Once it was determined that the WDF World Championships would take place AFTER the PDC Q-School, what actions did you take in seeking a compromise for any players gaining a tour card to still be permitted to compete in your event?
When making the decision to postpone the Lakeside World Championships to April, we knew that we were opening ourselves to the possibility of losing players to the PDC.
There were a lot of WDF representatives attending Q-School and we always felt many could secure a tour card. And indeed that was the case with seven players scheduled to appear at Lakeside claiming one.
However, we still felt an obligation to those players as well as the integrity and credibility of our esteemed tournament.
So we wrote to the PDC asking that they consider allowing the new tour cardholders the opportunity to still play at Lakeside this year.
The WDF were delighted when the PDC listened to our situation and, because of the extenuating circumstances, agreed to a one-off decision to allow them to compete.
It was in the best interest of the players and the game. We were thrilled both organisations recognised that.
The PDC and WDF working together – isn’t that what darts has been crying out for?
Was it a simple decision to look at the Lakeside as the World Championship venue or were others considered?
My personal view is that Lakeside is still known as ‘the home of World darts.
Based upon that belief, a home that players and fans recognised as symbolic with darts was key. Naturally, it was a huge advantage for us to be negotiating with a venue and people we already knew very well.
So yes, I guess the answer to the question is the Lakeside was certainly our first option. Once we had an agreement set in principle, looking at other venues took a back seat.
Would you like to see WDF players invited to the Grand Slam later in the year to maintain the initial tradition of that tournament?
Yes, of course.
But we have to accept that, in the years between the last time the BDO were fully represented in that tournament and now, a lot has changed in the way that the PDC decides the field.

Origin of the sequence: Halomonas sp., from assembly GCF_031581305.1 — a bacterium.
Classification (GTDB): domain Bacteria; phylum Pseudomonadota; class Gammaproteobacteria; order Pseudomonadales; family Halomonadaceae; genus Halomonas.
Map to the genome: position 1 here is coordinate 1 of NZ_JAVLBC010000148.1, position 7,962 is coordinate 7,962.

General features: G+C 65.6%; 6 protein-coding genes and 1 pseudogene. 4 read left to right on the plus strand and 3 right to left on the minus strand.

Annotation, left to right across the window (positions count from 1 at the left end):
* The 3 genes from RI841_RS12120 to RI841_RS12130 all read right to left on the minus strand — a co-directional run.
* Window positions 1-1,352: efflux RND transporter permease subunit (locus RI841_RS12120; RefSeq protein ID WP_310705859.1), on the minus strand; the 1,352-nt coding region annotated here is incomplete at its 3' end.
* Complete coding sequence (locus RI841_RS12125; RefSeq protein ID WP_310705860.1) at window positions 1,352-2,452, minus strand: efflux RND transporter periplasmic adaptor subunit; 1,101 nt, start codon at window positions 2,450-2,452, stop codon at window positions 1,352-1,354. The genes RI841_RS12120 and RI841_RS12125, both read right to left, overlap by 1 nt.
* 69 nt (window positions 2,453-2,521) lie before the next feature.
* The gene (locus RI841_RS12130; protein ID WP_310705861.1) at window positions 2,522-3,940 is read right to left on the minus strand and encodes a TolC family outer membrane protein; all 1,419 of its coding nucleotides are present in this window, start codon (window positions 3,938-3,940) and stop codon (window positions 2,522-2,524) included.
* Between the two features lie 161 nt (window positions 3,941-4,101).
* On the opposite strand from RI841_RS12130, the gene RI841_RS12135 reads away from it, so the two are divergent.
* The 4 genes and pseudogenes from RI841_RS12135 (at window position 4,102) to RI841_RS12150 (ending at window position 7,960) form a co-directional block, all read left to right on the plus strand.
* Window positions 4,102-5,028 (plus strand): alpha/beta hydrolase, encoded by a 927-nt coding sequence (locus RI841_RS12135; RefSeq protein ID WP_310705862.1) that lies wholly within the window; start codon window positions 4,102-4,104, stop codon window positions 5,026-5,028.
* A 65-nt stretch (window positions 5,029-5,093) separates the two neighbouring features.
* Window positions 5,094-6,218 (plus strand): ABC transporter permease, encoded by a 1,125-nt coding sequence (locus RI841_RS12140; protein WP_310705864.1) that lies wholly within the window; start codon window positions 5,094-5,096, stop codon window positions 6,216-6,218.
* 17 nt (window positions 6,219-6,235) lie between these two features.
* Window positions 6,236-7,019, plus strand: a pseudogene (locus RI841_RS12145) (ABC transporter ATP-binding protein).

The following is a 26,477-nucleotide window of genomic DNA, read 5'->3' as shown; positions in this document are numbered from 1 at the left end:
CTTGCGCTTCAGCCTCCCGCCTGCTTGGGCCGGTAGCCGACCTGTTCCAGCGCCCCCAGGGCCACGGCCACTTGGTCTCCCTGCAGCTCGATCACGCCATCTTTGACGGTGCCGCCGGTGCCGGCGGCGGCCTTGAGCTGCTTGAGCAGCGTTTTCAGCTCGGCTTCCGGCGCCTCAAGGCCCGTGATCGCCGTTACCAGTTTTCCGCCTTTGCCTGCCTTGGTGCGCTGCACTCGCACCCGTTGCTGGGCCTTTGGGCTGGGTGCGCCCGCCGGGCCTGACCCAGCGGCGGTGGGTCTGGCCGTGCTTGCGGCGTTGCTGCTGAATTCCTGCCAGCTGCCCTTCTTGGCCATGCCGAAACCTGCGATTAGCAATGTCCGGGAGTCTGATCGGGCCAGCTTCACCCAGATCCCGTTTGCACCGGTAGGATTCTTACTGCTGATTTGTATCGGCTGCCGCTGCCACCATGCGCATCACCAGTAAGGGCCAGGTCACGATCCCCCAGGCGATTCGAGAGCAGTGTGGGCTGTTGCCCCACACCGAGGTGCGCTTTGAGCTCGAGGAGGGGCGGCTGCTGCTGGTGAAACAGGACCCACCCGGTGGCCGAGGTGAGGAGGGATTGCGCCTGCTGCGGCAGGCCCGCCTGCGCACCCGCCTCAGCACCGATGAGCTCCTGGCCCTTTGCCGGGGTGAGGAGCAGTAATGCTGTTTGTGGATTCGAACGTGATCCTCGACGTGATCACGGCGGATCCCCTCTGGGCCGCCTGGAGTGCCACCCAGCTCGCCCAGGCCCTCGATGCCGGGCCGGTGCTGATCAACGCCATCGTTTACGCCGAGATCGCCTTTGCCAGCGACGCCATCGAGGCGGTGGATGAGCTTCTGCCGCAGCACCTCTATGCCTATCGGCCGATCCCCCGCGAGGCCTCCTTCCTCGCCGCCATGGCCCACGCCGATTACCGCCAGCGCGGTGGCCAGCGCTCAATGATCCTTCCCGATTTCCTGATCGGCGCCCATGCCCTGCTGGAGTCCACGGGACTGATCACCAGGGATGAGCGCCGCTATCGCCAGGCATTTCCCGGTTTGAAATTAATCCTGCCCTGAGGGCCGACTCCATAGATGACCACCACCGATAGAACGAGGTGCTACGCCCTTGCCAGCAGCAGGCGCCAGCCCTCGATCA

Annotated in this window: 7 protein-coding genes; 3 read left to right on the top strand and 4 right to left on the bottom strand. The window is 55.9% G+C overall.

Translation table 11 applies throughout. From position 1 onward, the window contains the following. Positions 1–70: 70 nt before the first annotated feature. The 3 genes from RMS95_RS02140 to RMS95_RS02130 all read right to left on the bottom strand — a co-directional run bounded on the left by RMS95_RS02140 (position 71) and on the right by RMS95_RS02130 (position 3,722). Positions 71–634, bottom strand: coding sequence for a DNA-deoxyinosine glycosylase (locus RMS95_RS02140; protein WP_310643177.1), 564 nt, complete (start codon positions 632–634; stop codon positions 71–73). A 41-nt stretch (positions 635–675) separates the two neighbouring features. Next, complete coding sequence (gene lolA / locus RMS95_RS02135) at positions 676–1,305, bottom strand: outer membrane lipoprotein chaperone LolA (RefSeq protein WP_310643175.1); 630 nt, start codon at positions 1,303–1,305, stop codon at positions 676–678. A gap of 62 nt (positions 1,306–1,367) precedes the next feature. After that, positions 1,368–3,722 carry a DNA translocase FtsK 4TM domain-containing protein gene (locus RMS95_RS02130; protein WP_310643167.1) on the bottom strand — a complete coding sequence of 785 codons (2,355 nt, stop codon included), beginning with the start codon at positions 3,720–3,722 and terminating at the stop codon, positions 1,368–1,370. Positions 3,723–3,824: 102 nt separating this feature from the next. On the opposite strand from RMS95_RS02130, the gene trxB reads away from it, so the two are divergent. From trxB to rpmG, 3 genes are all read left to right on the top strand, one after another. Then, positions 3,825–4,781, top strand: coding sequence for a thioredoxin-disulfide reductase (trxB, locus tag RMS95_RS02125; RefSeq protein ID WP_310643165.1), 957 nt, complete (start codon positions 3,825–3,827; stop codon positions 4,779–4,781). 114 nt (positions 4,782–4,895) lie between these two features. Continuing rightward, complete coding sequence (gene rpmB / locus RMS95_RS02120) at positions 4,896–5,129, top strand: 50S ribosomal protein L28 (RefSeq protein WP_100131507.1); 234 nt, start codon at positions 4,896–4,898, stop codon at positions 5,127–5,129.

Does it mean we don’t speak to the PDC to discuss options? No, of course not. Thankfully, we have a great relationship with Matt Porter (Chief Executive) and many of the PDC officials.
It’s now up to the WDF to prove that we are a credible option for darts at a grassroots level. Then to show the PDC there’s a different type of excitement when WDF players get the chance to pit their skills against the professionals.
Eurosport will be broadcasting the World Championships. Are there plans in place for them to cover other events such as the Masters and the various Opens?
Of course, working with Eurosport at the World Championships will hopefully open up other avenues for future WDF tournaments to receive television coverage.
But at this point in time, our sole aim is to perfectly execute a return to Lakeside and produce a professional TV coverage that viewers want to see more of.
You mentioned your relationship with the PDC is very strong. Is your intention to work alongside each other going forward to prevent possible clashes of one another’s major events?
This is a really difficult one to answer. Lakeside has always started on the first Saturday of the year and the respective World Championships have run side by side for a long time.
In the past, where they do clash, it’s never been seen as a problem. There is no denying that it would be beneficial to find some common ground, predominantly in the women’s game.
But we also have to respect that, whilst we are trying to find the best solution for the women, so are the PDC.
It’s probably best described as a work in progress with doors in both camps wide open.
Originally published in Darts World Extra – The Worlds